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How will astronauts get food on Mars?

NASA is aiming to have humans en route to Mars by the 2030s — and working with college students to develop solutions for astronauts’ survival.

A round-trip mission between Earth and the Red Planet could take as long as three years. The goal of deep space exploration raises many issues — such as how will astronauts have enough food to eat for a potential years-long journey?

Matt Damon created his own food production system in The Martian, but student researchers at The Ohio State University say what they’re working on is much more realistic and could actually be implemented on deep space missions in the future.

Teams of Ohio State students are researching food production as part of NASA’s eXploration Systems and Habitation Academic Innovation Challenge, or X-Hab for short. For NASA, it’s a chance to tap into university expertise as the space agency looks to create better systems and technologies for its missions.

“If it works out, this could have some really big impacts,” said Sam Diamond, one of the project’s team leaders who’s studying food engineering.

Student holding seed packets over container, The Ohio State University
Project team members are testing the composted material to see if they can use it to grow new plants.
Student examining dirt in her hand, The Ohio State University
Ohio State student Rachel Windbigler sifts through the composted material during a team project meeting.
Student examining plant samples. The Ohio State University
Team member Gerard Braun checks the health of plants the team is growing.
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Students working on the X-Hab project meet regularly to check the progress of their experiments.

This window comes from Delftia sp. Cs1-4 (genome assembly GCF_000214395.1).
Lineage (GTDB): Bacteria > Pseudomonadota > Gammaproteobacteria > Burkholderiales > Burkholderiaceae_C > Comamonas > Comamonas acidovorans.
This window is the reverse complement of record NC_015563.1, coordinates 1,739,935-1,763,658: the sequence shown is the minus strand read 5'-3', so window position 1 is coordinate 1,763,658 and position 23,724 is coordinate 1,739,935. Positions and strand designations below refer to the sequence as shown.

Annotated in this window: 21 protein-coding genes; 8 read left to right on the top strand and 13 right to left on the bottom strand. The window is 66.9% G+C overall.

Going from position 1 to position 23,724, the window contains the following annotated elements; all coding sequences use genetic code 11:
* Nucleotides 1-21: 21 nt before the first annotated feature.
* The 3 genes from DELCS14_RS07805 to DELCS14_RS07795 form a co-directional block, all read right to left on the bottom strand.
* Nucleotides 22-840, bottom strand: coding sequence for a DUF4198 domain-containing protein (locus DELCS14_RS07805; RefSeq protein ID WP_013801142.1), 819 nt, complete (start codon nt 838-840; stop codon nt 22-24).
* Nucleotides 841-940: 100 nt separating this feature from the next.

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Last year’s project team members got to visit NASA’s Kennedy Space Center in Florida to learn more about the X-Hab project.
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Team members learned firsthand from NASA scientists how their work could help the space agency.

Diamond’s team is taking a plant growth substrate (essentially the material in which the plant grows), running it through a composter and seeing if the composted substrate can grow new plants.

Another Ohio State student team is researching how to use a 3D printer to make a substrate on board a space vehicle that can grow plants, while another project involves developing a test kit to ensure that produce grown in space with the reused substrate is safe to eat.

“There is a food safety concern because the more times you reuse the material the microbial load increases,” said Peter Ling, an Ohio State associate professor in Food, Agricultural and Biological Engineering who oversees the project along with colleague Jane Fife.

Students set up their own experiments in a lab on campus in Columbus, Ohio, where they conduct research that includes growing lettuce inside 3D printed material and extracting dirt from a composter.

“We have a lot of freedom in terms of our design and what kind of changes we want to make,” Diamond said.

Students work collaboratively with NASA scientists and engineers, who hope to one day implement the student research in support of longer and longer space missions.

“We are tapping into the creativity and innovation that's in academia,” said Tracy Gill, Technology Strategy manager at NASA's Kennedy Space Center in Florida.

“Plants aren’t just food, but also sources of oxygen, potable water and are very important in terms of sustaining life for long-term space missions,” Ling said. “The plant production system is really a bioregenerative life support system for deep space travel.”